Those of us attending the MDRT annual meeting last month received an unexpected jolt that had nothing to do with the programming. I refer to the bombshell thrown by the American College, which quickly became a hot topic of conversation in the halls between sessions. We learned that the American College executive committee had notified the Society of Financial Services Professionals that it was severing relationships and that the SFSP would no longer be the alumni association for the college. Commencing in 2004, the American College will conduct its own conferment and this will no longer be held in conjunction with the societys forum.
Reasons given for this action centered around moves that had been and were being made by the SFSP to distance itself from the college. Specific moves cited were the societys name change, fund-raising activities and the launching of educational products. The last two reasons were no doubt viewed as activities competing with the college, particularly in the light of LUTC now being part of the college.
In the ad hoc discussions that I personally witnessed during the MDRT meeting, no consensus seemed to develop. Both the college and the society had strong defenders, but there did seem to be a general feeling of sadness over this turn of events, with the sentiment that somehow we were all losing something.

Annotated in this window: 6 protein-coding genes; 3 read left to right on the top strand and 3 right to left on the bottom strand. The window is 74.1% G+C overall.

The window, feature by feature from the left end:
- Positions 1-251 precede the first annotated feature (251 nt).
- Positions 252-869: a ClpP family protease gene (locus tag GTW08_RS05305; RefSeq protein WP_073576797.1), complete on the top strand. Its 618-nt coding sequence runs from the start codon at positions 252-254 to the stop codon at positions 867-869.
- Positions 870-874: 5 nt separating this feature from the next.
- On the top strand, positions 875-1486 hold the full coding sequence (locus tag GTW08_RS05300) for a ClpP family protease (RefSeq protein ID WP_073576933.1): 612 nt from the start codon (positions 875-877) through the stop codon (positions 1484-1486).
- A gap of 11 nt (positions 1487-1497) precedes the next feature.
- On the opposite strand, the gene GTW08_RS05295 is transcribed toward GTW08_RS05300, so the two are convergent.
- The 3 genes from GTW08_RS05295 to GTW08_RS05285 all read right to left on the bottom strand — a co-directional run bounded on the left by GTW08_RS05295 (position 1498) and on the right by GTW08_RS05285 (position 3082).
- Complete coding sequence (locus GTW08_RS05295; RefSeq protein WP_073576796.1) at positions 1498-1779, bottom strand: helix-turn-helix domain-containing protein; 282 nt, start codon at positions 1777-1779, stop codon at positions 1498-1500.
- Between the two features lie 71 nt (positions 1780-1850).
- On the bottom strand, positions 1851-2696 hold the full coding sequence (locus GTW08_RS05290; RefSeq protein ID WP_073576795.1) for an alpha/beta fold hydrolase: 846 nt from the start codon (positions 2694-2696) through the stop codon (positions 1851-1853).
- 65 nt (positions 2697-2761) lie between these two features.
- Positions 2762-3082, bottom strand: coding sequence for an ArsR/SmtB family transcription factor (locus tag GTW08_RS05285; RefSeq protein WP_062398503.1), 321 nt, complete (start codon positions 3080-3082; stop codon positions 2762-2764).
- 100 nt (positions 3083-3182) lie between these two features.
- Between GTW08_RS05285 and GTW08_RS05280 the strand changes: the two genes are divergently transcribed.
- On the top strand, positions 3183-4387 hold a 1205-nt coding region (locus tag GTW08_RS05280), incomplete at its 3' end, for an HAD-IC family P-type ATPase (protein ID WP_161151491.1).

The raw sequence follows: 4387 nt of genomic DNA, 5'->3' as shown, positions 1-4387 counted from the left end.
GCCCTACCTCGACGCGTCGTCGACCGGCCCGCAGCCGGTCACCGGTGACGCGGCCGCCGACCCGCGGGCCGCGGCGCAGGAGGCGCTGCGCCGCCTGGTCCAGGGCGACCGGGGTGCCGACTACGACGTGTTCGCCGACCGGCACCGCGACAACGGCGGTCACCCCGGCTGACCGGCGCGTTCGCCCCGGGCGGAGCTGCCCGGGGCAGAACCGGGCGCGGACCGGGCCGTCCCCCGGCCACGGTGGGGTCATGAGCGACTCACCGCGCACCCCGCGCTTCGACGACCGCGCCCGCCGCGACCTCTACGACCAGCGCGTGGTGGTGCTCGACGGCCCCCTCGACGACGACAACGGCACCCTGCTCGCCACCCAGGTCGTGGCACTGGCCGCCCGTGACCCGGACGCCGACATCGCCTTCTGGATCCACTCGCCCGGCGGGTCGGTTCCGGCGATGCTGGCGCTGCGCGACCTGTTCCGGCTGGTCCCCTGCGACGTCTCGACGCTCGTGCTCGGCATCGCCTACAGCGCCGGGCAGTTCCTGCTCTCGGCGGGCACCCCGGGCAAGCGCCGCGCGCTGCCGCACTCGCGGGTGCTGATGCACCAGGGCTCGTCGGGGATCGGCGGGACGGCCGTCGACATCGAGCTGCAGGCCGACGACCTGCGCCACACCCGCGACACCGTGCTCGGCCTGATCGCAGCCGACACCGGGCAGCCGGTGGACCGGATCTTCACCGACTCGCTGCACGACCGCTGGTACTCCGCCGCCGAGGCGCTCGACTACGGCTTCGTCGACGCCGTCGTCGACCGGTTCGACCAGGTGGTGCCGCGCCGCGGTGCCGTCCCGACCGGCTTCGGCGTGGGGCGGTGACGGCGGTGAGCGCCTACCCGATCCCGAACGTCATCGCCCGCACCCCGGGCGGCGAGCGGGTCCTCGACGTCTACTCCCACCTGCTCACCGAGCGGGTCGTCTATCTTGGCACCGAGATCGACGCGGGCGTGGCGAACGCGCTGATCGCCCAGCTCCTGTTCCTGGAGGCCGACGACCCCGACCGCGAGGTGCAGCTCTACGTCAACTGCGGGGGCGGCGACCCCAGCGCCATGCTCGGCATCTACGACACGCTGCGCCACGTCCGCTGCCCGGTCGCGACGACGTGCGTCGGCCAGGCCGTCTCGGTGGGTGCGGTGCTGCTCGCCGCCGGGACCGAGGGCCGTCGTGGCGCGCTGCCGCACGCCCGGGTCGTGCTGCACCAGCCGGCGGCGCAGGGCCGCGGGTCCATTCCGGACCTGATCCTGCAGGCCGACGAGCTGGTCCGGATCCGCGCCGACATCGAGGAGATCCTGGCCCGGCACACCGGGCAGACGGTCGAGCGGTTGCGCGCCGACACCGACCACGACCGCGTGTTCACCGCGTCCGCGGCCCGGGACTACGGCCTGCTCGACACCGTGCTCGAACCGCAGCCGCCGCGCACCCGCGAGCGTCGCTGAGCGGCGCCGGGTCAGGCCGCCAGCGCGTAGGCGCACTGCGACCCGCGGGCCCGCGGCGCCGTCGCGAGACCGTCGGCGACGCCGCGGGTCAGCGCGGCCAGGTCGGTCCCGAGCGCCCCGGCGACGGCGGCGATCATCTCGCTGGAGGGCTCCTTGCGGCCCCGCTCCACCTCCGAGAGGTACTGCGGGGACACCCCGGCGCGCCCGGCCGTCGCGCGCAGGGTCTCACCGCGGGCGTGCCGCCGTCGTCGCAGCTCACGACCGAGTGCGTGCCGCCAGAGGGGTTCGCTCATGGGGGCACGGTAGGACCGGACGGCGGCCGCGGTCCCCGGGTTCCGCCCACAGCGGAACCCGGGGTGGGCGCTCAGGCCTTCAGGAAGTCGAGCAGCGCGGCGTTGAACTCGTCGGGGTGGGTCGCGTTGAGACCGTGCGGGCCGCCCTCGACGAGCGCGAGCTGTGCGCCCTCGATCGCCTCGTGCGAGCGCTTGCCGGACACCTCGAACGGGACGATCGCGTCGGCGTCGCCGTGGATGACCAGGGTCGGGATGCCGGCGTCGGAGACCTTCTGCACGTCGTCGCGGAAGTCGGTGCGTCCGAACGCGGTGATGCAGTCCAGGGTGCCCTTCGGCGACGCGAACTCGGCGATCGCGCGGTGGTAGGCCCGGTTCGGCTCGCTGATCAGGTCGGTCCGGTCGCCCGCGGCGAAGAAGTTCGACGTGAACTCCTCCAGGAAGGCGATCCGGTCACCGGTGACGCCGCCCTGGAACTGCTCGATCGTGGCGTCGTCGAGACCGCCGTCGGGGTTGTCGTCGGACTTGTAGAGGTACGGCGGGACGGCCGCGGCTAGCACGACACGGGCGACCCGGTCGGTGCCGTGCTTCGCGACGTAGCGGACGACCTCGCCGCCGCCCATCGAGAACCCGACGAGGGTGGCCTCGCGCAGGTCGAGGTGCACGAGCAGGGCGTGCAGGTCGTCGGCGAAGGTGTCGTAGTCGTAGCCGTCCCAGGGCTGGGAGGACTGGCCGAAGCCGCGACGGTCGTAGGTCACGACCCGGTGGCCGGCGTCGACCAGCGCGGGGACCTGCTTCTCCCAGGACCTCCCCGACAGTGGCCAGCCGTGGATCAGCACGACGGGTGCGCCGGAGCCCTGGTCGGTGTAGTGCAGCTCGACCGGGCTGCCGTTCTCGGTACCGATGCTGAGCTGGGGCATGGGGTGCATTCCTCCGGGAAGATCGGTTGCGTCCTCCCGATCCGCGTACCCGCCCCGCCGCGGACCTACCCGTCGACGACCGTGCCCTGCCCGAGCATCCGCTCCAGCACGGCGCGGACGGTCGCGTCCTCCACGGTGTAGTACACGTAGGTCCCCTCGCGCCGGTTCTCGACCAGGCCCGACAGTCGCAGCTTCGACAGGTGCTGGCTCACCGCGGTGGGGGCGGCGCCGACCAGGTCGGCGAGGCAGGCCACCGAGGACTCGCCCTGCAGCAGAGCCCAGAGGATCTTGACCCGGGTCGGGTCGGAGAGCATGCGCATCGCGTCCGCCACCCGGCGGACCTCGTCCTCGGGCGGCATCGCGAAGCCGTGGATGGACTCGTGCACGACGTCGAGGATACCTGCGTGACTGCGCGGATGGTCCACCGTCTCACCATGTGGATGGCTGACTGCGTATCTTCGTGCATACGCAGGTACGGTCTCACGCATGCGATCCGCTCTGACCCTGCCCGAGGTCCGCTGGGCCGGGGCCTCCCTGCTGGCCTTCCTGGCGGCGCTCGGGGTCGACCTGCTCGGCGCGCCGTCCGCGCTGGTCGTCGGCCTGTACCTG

My purpose in writing about this is not to take sides in this dispute, but rather to offer a few thoughts that might cause the parties to rethink their positions.
First of all, I believe it would be well for the executive committee of the American College to remember that it was the college that started everyone down the road of name changes. I remember well a meeting in Miami Beach between Dave Gregg, then head of the college, and Bruce Hendrickson, president of NALU, Bob Forker, president-elect of NALU, and myself as NALU secretary. The purpose of the meeting was a last ditch effort on the part of the NALU to dissuade Gregg from changing the name of the college. We argued that dropping the name “American College of Life Underwriters” was distancing the college from the life insurance business and the CLU movement. Our efforts were in vain. I asked Dave Gregg, when he had picked July 4, 1976, as the date of change, whether this was a declaration of independence from the life insurance business–his only response was a smile.
It is also true that the college led the change into diversification, which the society has embraced and attempted to frame a response. The first industry forum on the movement to financial services was held at a CLU forum with Dave Gregg as moderator. There were skeptics at the time who alleged the college primarily was seeking other venues because of sagging enrollment in CLU.